Professor, Dept of Cell Biology and Anatomy
HSC Rm 2207, 3330 Hospital Dr., NW
Calgary, AB T2N 4N1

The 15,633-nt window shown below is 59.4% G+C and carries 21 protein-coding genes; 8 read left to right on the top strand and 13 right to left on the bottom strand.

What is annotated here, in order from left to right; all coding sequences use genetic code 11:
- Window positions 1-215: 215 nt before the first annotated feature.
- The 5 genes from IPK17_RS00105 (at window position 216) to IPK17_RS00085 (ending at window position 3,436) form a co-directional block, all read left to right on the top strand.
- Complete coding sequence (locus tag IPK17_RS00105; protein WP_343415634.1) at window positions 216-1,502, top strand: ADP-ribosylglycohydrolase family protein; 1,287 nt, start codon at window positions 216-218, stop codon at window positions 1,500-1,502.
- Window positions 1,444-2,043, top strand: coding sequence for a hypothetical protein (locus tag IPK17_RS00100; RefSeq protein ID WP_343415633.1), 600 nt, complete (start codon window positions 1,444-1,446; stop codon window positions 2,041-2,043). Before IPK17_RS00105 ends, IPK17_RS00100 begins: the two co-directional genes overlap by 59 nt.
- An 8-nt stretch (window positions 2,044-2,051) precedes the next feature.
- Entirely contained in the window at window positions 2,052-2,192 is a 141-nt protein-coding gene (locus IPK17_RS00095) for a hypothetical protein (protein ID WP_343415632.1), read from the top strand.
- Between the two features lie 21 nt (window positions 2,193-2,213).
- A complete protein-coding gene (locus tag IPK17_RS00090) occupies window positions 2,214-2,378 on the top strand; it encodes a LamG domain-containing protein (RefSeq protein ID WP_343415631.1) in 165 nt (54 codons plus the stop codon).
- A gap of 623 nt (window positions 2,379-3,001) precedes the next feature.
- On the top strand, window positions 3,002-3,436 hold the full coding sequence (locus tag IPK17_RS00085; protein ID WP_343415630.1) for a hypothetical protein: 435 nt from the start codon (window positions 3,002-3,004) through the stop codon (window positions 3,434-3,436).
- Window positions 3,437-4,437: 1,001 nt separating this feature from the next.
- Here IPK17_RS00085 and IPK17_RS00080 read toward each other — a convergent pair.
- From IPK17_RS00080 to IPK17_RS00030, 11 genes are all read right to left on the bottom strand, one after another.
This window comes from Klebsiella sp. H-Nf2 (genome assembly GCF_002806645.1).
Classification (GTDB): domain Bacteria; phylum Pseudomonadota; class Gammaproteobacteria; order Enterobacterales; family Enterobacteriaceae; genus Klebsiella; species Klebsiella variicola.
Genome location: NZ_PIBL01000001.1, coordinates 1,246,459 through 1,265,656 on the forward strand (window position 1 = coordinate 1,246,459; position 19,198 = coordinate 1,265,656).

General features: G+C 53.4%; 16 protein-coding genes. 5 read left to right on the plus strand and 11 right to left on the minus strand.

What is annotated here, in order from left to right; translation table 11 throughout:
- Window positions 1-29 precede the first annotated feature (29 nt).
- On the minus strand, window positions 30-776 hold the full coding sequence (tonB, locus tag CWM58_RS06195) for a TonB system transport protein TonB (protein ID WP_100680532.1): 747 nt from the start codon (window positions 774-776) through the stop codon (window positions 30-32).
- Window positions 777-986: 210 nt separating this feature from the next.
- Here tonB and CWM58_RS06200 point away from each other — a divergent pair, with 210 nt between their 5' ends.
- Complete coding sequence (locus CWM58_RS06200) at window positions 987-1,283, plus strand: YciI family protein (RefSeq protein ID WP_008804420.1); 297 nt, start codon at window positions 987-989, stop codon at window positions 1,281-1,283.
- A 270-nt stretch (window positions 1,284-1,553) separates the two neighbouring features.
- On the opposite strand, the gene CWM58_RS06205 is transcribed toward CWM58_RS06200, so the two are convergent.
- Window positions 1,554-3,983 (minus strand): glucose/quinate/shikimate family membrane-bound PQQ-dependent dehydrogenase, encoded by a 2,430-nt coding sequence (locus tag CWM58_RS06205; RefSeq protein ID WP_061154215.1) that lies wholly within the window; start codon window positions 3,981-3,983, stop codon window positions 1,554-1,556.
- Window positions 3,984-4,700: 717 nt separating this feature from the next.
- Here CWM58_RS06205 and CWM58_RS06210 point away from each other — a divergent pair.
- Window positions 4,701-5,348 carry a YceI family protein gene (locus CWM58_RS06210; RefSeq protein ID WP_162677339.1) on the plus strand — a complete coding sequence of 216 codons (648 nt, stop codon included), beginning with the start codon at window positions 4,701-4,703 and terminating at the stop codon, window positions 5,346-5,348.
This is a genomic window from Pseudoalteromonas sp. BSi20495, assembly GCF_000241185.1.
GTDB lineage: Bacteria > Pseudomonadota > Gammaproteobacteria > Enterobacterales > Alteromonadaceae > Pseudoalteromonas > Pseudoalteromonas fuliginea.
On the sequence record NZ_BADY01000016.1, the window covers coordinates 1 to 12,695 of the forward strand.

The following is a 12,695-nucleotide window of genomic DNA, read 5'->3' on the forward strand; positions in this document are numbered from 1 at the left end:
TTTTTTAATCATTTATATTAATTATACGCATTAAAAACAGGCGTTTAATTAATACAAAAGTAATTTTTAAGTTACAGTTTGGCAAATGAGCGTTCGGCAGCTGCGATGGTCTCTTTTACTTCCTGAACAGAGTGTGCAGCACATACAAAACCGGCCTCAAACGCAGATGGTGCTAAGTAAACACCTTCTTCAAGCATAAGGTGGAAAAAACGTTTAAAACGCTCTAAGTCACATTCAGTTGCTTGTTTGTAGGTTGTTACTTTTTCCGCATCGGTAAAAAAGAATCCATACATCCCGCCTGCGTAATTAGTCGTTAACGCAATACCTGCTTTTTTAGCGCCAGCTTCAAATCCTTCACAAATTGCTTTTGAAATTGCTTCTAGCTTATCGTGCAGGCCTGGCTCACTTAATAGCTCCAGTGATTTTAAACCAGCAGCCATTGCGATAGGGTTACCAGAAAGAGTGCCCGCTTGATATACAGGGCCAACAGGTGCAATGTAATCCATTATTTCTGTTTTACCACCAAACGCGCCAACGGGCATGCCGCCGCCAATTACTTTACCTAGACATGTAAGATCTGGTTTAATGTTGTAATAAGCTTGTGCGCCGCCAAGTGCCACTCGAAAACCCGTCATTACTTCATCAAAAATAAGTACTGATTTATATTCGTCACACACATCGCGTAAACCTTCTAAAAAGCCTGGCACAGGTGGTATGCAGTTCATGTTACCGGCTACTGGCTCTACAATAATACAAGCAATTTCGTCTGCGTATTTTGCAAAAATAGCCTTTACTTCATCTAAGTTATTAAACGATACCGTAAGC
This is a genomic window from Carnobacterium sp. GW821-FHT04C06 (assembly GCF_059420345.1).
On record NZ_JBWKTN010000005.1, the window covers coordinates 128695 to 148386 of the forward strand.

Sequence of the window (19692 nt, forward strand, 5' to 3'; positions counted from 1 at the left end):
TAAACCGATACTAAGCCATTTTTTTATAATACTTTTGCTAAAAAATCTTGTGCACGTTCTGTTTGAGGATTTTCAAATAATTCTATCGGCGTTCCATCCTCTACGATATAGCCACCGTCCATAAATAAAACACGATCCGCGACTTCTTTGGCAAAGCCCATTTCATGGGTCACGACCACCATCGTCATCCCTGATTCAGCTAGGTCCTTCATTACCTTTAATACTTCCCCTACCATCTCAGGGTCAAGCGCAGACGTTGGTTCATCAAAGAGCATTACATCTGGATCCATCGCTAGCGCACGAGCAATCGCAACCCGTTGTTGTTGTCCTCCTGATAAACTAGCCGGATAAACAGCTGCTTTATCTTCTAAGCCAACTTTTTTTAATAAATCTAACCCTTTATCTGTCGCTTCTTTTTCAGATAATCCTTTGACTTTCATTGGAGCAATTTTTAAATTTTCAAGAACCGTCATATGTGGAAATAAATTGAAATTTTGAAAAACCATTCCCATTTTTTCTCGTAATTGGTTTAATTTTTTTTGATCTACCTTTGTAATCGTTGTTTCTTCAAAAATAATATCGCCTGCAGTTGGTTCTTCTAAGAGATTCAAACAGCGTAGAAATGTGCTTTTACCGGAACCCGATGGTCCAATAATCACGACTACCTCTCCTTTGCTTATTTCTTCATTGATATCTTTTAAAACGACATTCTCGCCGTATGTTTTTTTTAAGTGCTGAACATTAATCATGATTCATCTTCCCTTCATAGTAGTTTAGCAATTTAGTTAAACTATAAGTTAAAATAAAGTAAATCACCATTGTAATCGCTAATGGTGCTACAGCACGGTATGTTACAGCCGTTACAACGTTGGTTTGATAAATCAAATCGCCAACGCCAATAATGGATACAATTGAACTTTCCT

Our research focuses on how developing neurons form connections with each other to generate neural networks. Using the experimentally amenable Xenopus laevis visual system as a model, we investigate factors that regulate the morphological differentiation of a single neuronal type: the retinal ganglion cell (RGC). RGCs receive input on their dendrites from retinal interneurons and pass this information on to the brain via their axons, which make up the optic nerve. At least with the axons, many of the extrinsic factors that direct growth are known. We now need to understand what controls their expression and function. Optic nerve dysfunction, resulting from RGC death, occurs in a number of childhood disorders, including Fetal Alcohol Spectrum Disorder, infantile or congenital glaucoma, or those who suffered from diminished oxygen supply to the optic nerve around birth. In adults, dysfunction can result from glaucoma, multiple sclerosis and metabolic disorders such as Type II diabetes. For RGC replacement therapies to yield their hoped for promise, the new cells will have to be integrated back into the relay circuit controlling vision. Understanding the control of the expression and activity of the key extrinsic factors that regulate these events in the embryo will go some way to giving us the blueprint for re-forming these connections in the adult.